Job 10

1 “My soul is weary of my life. I will give free course to my complaint. I will speak in the bitterness of my soul. 2 I will tell God, ‘Do not condemn me. Show me why you contend with me. 3 Is it good to you that you should oppress, that you should despise the work of your hands, and smile on the counsel of the wicked? 4 Do you have eyes of flesh? Or do you see as man sees? 5 Are your days as the days of mortals, or your years as man’s years, 6 that you inquire after my iniquity, and search after my sin? 7 Although you know that I am not wicked, there is no one who can deliver out of your hand. 8 “‘Your hands have framed me and fashioned me altogether, yet you destroy me. 9 Remember, I beg you, that you have fashioned me as clay. Will you bring me into dust again? 10 Haven’t you poured me out like milk, and curdled me like cheese? 11 You have clothed me with skin and flesh, and knit me together with bones and sinews. 12 You have granted me life and loving kindness. Your visitation has preserved my spirit. 13 Yet you hid these things in your heart. I know that this is with you: 14 if I sin, then you mark me. You will not acquit me from my iniquity. 15 If I am wicked, woe to me. If I am righteous, I still shall not lift up my head, being filled with disgrace, and conscious of my affliction. 16 If my head is held high, you hunt me like a lion. Again you show yourself powerful to me. 17 You renew your witnesses against me, and increase your indignation on me. Changes and warfare are with me. 18 “‘Why, then, have you brought me out of the womb? I wish I had given up the spirit, and no eye had seen me. 19 I should have been as though I had not been. I should have been carried from the womb to the grave. 20 Aren’t my days few? Cease then. Leave me alone, that I may find a little comfort, 21 before I go where I shall not return from, to the land of darkness and of the shadow of death; 22 the land dark as midnight, of the shadow of death, without any order, where the light is as midnight.’”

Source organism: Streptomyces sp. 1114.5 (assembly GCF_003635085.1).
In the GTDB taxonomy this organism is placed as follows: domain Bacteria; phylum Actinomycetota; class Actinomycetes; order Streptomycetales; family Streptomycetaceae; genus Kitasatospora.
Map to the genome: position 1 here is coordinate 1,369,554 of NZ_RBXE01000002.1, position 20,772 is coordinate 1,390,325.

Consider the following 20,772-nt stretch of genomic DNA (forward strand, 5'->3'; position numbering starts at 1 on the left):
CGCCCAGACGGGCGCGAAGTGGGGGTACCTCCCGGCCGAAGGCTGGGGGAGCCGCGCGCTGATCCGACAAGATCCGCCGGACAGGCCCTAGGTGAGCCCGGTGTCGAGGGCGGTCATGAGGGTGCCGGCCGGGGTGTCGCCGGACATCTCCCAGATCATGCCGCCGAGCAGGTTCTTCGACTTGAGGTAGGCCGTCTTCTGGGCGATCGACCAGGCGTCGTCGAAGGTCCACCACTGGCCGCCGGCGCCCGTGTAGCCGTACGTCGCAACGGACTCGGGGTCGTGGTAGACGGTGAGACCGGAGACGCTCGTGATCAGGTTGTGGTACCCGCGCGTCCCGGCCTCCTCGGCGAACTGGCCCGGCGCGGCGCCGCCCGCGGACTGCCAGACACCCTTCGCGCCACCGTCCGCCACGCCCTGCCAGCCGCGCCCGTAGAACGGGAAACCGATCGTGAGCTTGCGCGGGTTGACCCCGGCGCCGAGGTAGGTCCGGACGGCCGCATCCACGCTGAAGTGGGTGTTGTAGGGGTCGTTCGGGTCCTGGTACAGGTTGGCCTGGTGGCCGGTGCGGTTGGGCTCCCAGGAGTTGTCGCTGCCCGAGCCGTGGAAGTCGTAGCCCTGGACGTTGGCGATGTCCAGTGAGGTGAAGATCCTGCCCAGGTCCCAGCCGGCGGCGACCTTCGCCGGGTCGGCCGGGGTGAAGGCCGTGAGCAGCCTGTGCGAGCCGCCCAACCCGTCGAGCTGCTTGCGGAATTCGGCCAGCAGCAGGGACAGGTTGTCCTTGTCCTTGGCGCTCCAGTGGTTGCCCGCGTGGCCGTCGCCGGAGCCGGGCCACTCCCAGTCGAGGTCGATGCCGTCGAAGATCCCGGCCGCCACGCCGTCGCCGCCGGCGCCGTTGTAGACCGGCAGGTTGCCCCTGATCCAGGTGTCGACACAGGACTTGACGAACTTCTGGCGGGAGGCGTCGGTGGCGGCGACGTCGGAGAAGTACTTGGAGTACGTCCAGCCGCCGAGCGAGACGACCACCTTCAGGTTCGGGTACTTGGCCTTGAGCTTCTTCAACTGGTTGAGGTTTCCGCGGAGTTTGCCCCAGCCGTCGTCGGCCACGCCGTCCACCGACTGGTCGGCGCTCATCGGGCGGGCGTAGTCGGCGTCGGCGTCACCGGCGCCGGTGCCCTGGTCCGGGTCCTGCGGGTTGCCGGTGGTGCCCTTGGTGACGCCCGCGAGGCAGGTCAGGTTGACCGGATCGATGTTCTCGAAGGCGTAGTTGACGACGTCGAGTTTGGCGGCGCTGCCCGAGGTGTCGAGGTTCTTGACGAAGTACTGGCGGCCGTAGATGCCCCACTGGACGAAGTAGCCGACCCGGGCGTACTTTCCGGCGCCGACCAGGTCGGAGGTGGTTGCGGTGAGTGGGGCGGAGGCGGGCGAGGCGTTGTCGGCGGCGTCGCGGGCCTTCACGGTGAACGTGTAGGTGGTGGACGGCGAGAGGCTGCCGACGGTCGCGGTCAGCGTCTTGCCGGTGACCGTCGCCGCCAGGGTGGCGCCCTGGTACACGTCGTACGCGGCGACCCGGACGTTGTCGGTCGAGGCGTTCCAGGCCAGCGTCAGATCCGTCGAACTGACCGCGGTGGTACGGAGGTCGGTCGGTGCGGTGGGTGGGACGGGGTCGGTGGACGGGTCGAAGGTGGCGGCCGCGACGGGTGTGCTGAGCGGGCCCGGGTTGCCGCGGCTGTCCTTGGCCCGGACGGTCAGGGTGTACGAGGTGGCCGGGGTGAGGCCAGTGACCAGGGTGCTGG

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Questions about today’s reading? See if Matthew Henry can help.
Matthew Henry’s Concise Commentary, 1706

Verses 1–7

Job, being weary of his life, resolves to complain, but he will not charge God with unrighteousness. Here is a prayer that he might be delivered from the sting of his afflictions, which is sin. When God afflicts us, he contends with us; when he contends with us, there is always a reason; and it is desirable to know the reason, that we may repent of and forsake the sin for which God has a controversy with us. But when, like Job, we speak in the bitterness of our souls, we increase guilt and vexation. Let us harbour no hard thoughts of God; we shall hereafter see there was no cause for them. Job is sure that God does not discover things, nor judge of them, as men do; therefore he thinks it strange that God continues him under affliction, as if he must take time to inquire into his sin.

Verses 8–13

Job seems to argue with God, as if he only formed and preserved him for misery. God made us, not we ourselves. How sad that those bodies should be instruments of unrighteousness, which are capable of being temples of the Holy Ghost! But the soul is the life, the soul is the man, and this is the gift of God. If we plead with ourselves as an inducement to duty, God made me and maintains me, we may plead as an argument for mercy, Thou hast made me, do thou new-make me; I am thine, save me.

Verses 14–22

Job did not deny that as a sinner he deserved his sufferings; but he thought that justice was executed upon him with peculiar rigour. His gloom, unbelief, and hard thoughts of God, were as much to be ascribed to Satan’s inward temptations, and his anguish of soul, under the sense of God’s displeasure, as to his outward trials, and remaining depravity. Our Creator, become in Christ our Redeemer also, will not destroy the work of his hands in any humble believer; but will renew him unto holiness, that he may enjoy eternal life. If anguish on earth renders the grave a desirable refuge, what will be their condition who are condemned to the blackness of darkness for ever? Let every sinner seek deliverance from that dreadful state, and every believer be thankful to Jesus, who delivereth from the wrath to come.

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